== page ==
Marvel Team-Up #4 Review

by Charles Martin on July 31, 2019

Marvel Team-Up #4 Review
Writer: Clint McElroy
Artist: Ig Guara
Colourist: Felipe Sobreiro
Letterer: Clayton Cowles
Publisher: Marvel Comics

Somebody is pilfering Kree technology out of Damage Control's warehouses, including one in Jersey City. Captain Marvel asks Ms. Marvel to keep an eye on it, but Kamala's having some trouble with late-night stakeouts since her last solo adventure erased her parents' knowledge of her secret identity.

Cue the cute scene of Carol Danvers visiting the Khans to run a Spider-Man: Homecoming-esque "internship" scam. Her "organization" wants Kamala to join a team of students profiling a Pakistani astrophysicist.

*Record scratch* Okay, history lesson: Back in the 70s, when dinosaurs roamed the comics shops, Carol Danvers was a writer and magazine editor. She was also well-shielded on the secret identity front, and only a tiny handful of people suspected any connection between Carol and the OG Ms. Marvel.

That is the Carol Danvers that the creators would really like to have for this scene. But soft-shoeing around decades of character development causes a lot of its own problems. Carol's contemporary "organization" is a little outfit called the Avengers, and unless I'm deeply mistaken, she doesn't have any secret identity at all.

The Khans have always been protective. But they've never been portrayed as totally out-of-touch - until this story obliges them to be the last two people in the western hemisphere who aren't aware "Carol Danvers = Captain Marvel."

If you were so inclined, you could read this comic adversarially and jab it to death with continuity complaints like that. 

As promised in the marketing bumf, this issue adds a third Marvel to the mix with the apparent resurrection of Mar-Vell. It's not explained yet, so the betting books are open: imposter, clone, or genuine rebirth? They all seem equally unlikely, and making any explanation satisfying will be an uphill battle in future issues.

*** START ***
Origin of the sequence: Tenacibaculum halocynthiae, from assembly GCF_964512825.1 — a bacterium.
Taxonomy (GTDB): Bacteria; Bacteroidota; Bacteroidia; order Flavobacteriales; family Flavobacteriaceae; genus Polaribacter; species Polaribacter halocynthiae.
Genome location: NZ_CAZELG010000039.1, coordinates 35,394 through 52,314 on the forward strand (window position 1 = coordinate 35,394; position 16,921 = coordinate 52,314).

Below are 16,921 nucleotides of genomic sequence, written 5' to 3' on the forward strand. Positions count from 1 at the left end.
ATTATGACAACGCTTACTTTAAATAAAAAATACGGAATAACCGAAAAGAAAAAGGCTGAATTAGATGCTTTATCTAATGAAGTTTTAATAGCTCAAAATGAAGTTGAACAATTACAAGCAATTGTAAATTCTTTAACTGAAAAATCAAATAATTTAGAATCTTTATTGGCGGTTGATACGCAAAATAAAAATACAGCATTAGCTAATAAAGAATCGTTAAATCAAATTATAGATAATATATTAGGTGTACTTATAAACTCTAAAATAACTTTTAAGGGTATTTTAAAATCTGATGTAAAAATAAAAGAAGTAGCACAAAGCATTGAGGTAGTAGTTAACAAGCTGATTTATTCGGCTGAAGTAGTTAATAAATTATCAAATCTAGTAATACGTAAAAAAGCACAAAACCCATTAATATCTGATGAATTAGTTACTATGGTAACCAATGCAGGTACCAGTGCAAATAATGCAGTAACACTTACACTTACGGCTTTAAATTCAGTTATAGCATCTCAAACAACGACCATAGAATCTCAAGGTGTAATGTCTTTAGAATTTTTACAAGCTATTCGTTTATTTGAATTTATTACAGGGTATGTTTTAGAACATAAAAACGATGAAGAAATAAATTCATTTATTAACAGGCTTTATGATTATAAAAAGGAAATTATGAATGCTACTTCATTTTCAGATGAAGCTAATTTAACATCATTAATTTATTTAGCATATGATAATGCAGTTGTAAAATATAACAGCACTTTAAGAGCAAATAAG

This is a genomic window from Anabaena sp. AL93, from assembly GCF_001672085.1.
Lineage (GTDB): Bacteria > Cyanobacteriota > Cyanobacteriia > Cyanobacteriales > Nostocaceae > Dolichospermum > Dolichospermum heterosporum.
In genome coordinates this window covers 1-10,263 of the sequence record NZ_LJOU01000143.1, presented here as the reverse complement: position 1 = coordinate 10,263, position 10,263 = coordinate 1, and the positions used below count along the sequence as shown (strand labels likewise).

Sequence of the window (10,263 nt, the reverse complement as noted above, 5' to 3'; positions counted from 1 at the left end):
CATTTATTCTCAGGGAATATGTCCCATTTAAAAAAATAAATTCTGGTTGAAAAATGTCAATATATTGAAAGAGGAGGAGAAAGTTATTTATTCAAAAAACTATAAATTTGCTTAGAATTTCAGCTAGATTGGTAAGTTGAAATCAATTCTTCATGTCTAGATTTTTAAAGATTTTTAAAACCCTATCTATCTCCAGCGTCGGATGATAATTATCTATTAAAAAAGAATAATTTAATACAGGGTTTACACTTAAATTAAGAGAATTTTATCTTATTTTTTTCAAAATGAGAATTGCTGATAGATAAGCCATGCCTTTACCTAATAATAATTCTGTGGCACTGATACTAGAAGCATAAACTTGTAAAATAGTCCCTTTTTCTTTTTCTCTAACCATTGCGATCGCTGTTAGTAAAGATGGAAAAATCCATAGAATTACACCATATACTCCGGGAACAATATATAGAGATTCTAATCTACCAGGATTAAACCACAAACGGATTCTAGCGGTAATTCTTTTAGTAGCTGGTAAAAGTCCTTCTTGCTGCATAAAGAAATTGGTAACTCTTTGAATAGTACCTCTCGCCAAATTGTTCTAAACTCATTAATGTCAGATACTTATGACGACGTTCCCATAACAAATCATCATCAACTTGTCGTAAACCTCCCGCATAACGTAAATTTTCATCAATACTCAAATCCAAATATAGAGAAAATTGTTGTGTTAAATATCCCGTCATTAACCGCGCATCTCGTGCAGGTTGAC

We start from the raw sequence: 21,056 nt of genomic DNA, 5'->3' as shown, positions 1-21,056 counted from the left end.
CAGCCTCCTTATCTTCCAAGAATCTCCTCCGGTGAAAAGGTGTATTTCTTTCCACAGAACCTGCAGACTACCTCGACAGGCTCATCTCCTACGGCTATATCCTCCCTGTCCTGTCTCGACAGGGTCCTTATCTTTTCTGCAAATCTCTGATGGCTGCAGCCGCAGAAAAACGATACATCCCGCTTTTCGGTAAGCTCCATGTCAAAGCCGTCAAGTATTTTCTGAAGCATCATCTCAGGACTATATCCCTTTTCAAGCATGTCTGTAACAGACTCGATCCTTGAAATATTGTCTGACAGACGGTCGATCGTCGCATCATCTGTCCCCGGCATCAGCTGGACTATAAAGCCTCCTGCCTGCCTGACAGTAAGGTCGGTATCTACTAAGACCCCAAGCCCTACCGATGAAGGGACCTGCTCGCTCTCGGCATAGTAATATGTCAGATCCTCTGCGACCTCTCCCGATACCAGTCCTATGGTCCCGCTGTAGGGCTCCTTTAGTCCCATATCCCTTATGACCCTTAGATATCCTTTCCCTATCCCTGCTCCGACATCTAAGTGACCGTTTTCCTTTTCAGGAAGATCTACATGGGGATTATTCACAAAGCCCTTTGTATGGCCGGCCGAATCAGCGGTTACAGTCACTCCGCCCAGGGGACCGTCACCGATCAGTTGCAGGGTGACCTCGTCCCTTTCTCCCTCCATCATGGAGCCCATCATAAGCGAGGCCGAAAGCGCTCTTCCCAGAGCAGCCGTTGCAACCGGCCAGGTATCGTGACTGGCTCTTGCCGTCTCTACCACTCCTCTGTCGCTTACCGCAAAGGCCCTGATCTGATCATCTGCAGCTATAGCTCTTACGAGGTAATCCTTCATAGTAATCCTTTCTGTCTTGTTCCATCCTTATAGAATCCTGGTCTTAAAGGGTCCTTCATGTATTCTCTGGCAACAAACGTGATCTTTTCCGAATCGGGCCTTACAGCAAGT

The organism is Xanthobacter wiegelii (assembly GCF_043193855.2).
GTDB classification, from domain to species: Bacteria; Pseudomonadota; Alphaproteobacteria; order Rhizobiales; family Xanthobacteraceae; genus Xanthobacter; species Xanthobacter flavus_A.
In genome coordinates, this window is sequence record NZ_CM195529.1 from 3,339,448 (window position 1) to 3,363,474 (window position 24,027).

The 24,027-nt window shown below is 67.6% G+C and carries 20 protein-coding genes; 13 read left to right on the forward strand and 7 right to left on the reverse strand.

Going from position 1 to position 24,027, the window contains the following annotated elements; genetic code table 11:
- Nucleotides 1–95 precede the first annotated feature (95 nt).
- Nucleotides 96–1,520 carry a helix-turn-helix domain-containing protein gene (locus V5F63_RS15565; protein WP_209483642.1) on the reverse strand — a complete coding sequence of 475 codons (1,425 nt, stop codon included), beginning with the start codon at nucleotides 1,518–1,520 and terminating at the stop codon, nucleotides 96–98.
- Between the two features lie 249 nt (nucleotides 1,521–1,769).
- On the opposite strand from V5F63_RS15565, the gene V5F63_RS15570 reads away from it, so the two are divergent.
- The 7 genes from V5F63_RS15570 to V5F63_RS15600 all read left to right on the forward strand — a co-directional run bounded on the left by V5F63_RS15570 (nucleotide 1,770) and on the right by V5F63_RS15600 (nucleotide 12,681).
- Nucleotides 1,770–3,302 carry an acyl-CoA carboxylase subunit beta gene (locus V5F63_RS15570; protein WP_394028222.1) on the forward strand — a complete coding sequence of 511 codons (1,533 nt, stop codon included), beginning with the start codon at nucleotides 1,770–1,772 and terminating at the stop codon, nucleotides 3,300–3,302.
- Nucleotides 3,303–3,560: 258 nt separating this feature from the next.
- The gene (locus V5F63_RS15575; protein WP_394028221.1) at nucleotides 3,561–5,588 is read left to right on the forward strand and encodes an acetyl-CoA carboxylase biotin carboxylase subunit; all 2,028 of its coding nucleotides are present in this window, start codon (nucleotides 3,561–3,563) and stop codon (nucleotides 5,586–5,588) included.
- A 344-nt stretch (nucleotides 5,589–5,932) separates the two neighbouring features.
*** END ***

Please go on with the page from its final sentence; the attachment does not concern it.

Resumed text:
If Clint McElroy has built his script around problematic plot developments, he's injected a healthy dose of character work that saves it from being disappointing. This issue throws Kamala and Carol into a frustrating story, but it does a creditable job portraying them. Established fans won't have any problem connecting with the Marvels here.

The art provided by Ig Guara and colourist Felipe Sobreiro helps significantly on that front. The visuals establish settings well and bring a frenetic liveliness to the action scenes. And they particularly shine at expressive character work. That parent conference might be hard to swallow on continuity terms, but it looks magnificent in terms of characters reacting to each other.

Ig Guara does struggle a bit with Kamala's new uniform, particularly in its first scene. The multiple layers create a baggy look. Fortunately, a little experience goes a long way, and the problem disappears by the end of the issue.

One promising strategic point in the writing is the already-clear theme: This story is all about heritage. Not so much Kamala's Pakistani heritage, though that's the "in" this issue uses to get the theme rolling. This arc will try to unpack the mess recent retcons have made of Carol's past. It's a noble goal to tackle, but also a challenging one.

The new arc of Marvel Team-Up employs Kamala as a lens, focusing attention on Carol's labyrinthine heritage. It's a visually-appealing story and the characters sound right, but the task ahead is daunting. What are the odds that a story that opens with a "Paul Blart" gag is going to finish with a satisfying exploration of Carol's complicated Kree backstory? I would love for subsequent issues to serve me up some crow … but I don't think they will. 

Our Score:


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Charles Martin's picture
I admit my "dinosaurs in the comics shops" line is historically inaccurate; there barely even were comics shops when the first volume of Carol's Ms. Marvel was published.